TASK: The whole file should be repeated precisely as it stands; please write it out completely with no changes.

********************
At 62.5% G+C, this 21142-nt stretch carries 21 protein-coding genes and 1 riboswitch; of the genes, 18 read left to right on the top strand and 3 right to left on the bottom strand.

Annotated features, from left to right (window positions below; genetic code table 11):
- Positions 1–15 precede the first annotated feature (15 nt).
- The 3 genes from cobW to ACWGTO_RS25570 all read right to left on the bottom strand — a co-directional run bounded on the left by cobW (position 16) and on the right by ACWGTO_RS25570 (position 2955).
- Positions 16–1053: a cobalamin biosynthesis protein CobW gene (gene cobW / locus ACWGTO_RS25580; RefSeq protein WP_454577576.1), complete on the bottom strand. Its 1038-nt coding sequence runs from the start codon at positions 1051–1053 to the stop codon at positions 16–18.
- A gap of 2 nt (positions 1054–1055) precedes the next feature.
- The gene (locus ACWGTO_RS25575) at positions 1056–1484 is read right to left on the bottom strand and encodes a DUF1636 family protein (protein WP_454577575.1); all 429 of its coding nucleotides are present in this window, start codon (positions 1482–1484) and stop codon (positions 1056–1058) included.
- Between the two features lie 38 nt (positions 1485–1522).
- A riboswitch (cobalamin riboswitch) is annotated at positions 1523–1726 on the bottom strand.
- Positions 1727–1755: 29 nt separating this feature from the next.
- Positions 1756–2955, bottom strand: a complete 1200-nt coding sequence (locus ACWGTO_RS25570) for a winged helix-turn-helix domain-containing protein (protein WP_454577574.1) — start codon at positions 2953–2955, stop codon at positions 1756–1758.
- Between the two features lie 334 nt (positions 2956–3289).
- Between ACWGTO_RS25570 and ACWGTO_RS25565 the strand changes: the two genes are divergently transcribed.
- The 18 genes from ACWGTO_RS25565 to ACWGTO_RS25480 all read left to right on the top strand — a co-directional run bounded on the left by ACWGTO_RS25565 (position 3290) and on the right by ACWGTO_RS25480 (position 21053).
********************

At 62.5% G+C, this 21142-nt stretch carries 21 protein-coding genes and 1 riboswitch; of the genes, 18 read left to right on the top strand and 3 right to left on the bottom strand.

Annotated features, from left to right (window positions below; genetic code table 11):
- Positions 1–15 precede the first annotated feature (15 nt).
- The 3 genes from cobW to ACWGTO_RS25570 all read right to left on the bottom strand — a co-directional run bounded on the left by cobW (position 16) and on the right by ACWGTO_RS25570 (position 2955).
- Positions 16–1053: a cobalamin biosynthesis protein CobW gene (gene cobW / locus ACWGTO_RS25580; RefSeq protein WP_454577576.1), complete on the bottom strand. Its 1038-nt coding sequence runs from the start codon at positions 1051–1053 to the stop codon at positions 16–18.
- A gap of 2 nt (positions 1054–1055) precedes the next feature.
- The gene (locus ACWGTO_RS25575) at positions 1056–1484 is read right to left on the bottom strand and encodes a DUF1636 family protein (protein WP_454577575.1); all 429 of its coding nucleotides are present in this window, start codon (positions 1482–1484) and stop codon (positions 1056–1058) included.
- Between the two features lie 38 nt (positions 1485–1522).
- A riboswitch (cobalamin riboswitch) is annotated at positions 1523–1726 on the bottom strand.
- Positions 1727–1755: 29 nt separating this feature from the next.
- Positions 1756–2955, bottom strand: a complete 1200-nt coding sequence (locus ACWGTO_RS25570) for a winged helix-turn-helix domain-containing protein (protein WP_454577574.1) — start codon at positions 2953–2955, stop codon at positions 1756–1758.
- Between the two features lie 334 nt (positions 2956–3289).
- Between ACWGTO_RS25570 and ACWGTO_RS25565 the strand changes: the two genes are divergently transcribed.
- The 18 genes from ACWGTO_RS25565 to ACWGTO_RS25480 all read left to right on the top strand — a co-directional run bounded on the left by ACWGTO_RS25565 (position 3290) and on the right by ACWGTO_RS25480 (position 21053).